In this video, Jason Fenske, the man behind YouTube channel EngineeringExplained, ...
In this video, Jason Fenske, the man behind YouTube channel EngineeringExplained, discusses exactly how disconnecting sway bars work. In many ways, the sway bar is one of the auto world’s most useful and ingenious creations for improving the handling of vehicles, specifically trucks.
When designing off-road trucks, engineers need to consider the amount of axle movement allowed versus the amount of body roll allowed. Having a stiff suspension translates to little body roll, but inadequate axle articulation. On the other hand, a soft suspension provides for greater axle articulation, but considerably more body roll.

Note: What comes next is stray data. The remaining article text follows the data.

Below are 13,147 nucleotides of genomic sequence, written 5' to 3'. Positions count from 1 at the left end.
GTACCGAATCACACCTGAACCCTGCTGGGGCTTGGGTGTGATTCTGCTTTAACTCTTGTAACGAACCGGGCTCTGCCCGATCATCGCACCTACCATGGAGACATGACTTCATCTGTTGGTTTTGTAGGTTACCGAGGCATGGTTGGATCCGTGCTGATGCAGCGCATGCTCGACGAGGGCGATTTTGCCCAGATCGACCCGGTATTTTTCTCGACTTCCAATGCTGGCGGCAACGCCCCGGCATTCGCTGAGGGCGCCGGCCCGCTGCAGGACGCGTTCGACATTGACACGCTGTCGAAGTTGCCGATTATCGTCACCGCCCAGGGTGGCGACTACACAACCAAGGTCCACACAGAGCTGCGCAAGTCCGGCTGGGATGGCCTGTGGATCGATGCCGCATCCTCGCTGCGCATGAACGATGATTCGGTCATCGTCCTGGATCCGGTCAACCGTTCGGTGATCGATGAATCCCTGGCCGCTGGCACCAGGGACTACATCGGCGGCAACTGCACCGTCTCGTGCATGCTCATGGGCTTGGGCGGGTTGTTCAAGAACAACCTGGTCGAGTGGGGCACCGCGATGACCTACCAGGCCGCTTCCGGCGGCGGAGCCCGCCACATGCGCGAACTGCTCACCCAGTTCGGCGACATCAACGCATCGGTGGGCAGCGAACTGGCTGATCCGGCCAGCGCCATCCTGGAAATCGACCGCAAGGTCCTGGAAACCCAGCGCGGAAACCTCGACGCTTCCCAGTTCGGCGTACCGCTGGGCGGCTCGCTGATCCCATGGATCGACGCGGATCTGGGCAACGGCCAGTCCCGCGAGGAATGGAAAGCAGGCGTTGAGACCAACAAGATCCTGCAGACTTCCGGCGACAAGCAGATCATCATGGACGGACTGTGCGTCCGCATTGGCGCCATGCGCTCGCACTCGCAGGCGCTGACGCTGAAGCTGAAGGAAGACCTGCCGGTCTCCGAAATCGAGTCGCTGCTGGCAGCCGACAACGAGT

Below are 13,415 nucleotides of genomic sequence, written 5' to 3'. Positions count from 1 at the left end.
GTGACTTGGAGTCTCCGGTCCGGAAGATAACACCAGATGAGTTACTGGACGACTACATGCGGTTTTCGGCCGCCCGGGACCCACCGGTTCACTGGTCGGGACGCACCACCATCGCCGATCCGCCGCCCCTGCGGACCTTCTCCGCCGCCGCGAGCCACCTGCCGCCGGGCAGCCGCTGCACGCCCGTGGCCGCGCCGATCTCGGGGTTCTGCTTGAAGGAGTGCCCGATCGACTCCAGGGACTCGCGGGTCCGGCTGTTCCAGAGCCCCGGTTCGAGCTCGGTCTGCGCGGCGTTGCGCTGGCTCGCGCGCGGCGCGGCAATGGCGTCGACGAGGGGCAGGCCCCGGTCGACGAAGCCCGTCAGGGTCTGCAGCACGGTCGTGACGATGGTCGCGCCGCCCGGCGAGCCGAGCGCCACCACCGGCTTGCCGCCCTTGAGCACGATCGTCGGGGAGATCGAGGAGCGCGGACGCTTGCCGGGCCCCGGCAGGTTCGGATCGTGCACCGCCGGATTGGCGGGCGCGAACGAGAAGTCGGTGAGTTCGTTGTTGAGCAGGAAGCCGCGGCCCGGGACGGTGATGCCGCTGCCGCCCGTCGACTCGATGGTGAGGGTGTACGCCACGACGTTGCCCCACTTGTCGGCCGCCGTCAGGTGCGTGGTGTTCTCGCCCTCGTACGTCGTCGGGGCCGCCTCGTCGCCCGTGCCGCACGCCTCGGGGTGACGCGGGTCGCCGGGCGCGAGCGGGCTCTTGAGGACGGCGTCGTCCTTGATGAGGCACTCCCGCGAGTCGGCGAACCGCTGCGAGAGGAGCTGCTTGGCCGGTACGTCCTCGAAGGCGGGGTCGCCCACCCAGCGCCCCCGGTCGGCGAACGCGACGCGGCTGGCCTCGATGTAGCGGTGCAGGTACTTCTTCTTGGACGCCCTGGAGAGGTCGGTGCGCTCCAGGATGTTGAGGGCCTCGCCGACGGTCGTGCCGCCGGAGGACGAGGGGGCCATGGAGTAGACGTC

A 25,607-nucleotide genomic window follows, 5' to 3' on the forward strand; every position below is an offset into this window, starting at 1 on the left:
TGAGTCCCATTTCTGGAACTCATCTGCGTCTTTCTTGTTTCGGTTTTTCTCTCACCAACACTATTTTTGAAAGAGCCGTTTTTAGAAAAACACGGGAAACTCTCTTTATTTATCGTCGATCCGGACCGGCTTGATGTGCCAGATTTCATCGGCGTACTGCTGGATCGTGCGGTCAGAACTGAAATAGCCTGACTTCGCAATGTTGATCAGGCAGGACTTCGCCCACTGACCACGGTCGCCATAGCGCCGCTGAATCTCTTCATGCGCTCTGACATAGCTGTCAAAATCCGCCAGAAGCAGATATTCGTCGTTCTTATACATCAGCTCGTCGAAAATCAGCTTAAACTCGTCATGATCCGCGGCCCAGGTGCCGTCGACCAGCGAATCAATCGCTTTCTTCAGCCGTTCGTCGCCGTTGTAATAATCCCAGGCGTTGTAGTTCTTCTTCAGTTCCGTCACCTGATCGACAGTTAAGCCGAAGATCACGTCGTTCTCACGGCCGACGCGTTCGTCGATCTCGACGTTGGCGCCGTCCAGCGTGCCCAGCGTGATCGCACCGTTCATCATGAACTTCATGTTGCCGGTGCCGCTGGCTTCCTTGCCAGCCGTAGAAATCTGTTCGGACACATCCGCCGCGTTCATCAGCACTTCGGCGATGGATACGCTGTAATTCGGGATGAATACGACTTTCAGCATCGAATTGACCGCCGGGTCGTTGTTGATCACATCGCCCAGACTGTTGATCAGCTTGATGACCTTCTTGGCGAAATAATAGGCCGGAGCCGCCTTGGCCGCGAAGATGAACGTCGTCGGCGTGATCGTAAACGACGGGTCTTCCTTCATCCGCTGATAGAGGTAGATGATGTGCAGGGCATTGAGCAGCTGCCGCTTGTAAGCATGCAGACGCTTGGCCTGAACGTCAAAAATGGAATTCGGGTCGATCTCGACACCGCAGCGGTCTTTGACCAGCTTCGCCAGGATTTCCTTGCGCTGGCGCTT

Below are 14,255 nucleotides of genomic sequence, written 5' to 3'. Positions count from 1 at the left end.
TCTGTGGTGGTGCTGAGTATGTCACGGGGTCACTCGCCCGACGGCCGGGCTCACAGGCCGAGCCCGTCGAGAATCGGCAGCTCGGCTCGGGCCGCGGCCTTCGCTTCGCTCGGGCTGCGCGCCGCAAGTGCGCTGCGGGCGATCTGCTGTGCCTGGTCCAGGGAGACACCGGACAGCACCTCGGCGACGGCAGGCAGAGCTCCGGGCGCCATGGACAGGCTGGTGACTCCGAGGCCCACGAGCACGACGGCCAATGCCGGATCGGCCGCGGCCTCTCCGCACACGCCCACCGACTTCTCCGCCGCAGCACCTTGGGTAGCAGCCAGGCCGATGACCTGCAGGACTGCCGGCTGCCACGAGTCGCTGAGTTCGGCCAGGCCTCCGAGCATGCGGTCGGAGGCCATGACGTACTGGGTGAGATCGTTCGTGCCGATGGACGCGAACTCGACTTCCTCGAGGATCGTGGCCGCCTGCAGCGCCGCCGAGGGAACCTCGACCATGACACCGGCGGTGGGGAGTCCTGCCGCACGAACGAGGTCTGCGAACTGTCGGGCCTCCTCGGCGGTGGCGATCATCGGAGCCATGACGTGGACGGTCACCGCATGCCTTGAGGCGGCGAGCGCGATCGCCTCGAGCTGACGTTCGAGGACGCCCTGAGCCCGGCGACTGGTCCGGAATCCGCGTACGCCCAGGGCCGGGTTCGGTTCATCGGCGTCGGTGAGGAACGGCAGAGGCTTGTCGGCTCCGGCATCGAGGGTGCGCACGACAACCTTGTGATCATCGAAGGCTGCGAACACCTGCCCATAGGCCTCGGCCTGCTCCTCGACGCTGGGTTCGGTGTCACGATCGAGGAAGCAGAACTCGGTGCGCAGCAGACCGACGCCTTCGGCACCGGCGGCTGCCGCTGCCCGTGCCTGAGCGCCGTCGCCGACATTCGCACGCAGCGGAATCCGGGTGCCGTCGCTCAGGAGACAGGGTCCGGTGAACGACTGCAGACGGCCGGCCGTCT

Such issue can be addressed by using an electronic disconnecting sway bar for the front axle. When driving at low speeds with the sway bar disconnected, there is more twist on the front axle, without the rear tire coming off the pavement. This is important because on uneven terrain, the key is to keep the wheels planted on the ground to maintain traction.
Jason used a Ram Power Wagon to show how decoupling the sway bar provides for a difference of 26 inches of vertical travel between the center of the front wheels. At speeds in excess of 18 mph, the sway bar will automatically reconnect in order to decrease body roll. However, you can choose to turn it on or off below such speed. Watch the video below for Jason’s in depth explanation.
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